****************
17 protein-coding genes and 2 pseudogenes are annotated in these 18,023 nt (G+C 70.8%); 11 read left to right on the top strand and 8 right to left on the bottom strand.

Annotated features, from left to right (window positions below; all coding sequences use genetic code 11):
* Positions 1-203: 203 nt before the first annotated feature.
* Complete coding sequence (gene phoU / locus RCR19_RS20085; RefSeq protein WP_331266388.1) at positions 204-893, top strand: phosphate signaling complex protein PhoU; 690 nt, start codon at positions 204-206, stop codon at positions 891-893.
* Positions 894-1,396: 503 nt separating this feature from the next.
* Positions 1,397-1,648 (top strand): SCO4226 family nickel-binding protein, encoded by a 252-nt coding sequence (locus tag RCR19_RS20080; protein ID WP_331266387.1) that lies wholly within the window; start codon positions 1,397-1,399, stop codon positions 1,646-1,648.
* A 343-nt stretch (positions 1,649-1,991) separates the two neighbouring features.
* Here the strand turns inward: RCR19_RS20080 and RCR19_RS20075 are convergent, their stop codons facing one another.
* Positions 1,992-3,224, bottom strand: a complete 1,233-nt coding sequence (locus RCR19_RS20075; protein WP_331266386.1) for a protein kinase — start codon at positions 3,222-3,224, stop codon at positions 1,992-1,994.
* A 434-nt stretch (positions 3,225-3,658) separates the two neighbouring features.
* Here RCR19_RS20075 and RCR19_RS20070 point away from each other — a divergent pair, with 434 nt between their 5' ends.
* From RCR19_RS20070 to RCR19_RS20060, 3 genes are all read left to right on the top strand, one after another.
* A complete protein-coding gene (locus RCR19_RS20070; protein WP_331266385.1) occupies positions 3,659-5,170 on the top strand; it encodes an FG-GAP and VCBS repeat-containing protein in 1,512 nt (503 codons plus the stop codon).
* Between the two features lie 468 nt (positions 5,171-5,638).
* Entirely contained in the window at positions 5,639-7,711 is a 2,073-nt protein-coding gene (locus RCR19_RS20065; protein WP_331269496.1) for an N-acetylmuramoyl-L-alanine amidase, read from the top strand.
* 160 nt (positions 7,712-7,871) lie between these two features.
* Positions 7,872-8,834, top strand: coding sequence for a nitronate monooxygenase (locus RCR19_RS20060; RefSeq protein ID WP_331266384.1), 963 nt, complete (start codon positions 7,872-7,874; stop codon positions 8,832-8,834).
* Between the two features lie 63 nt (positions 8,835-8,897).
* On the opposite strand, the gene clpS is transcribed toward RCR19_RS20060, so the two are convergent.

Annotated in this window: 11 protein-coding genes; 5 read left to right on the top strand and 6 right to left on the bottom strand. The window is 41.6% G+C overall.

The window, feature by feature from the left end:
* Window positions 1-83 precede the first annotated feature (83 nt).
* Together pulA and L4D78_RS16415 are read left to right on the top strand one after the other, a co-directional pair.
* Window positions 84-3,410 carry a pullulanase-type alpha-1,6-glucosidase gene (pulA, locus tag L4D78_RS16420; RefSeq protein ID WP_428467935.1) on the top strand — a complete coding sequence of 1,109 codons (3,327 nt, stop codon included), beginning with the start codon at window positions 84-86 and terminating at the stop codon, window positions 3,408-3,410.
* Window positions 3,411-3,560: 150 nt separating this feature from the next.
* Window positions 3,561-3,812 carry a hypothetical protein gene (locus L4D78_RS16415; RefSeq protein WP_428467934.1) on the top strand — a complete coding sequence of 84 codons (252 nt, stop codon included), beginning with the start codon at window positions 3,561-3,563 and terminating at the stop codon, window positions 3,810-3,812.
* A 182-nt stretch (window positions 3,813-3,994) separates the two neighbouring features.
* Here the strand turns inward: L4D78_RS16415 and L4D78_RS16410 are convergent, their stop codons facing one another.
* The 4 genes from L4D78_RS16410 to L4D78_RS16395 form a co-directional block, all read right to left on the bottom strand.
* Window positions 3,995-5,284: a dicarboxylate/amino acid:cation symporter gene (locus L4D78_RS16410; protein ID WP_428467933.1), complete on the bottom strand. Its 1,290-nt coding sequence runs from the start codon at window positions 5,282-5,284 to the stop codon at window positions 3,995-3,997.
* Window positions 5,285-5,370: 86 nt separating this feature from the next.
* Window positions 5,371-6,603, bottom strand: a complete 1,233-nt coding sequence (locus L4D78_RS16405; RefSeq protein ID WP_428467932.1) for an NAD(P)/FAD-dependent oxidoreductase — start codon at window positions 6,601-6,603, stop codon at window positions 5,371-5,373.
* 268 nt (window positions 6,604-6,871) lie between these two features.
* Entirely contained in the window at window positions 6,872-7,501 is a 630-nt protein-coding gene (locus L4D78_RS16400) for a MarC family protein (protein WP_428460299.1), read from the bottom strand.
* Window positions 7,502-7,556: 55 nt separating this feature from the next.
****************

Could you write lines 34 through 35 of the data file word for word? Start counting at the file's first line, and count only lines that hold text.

* Entirely contained in the window at window positions 6,872-7,501 is a 630-nt protein-coding gene (locus L4D78_RS16400) for a MarC family protein (protein WP_428460299.1), read from the bottom strand.
* Window positions 7,502-7,556: 55 nt separating this feature from the next.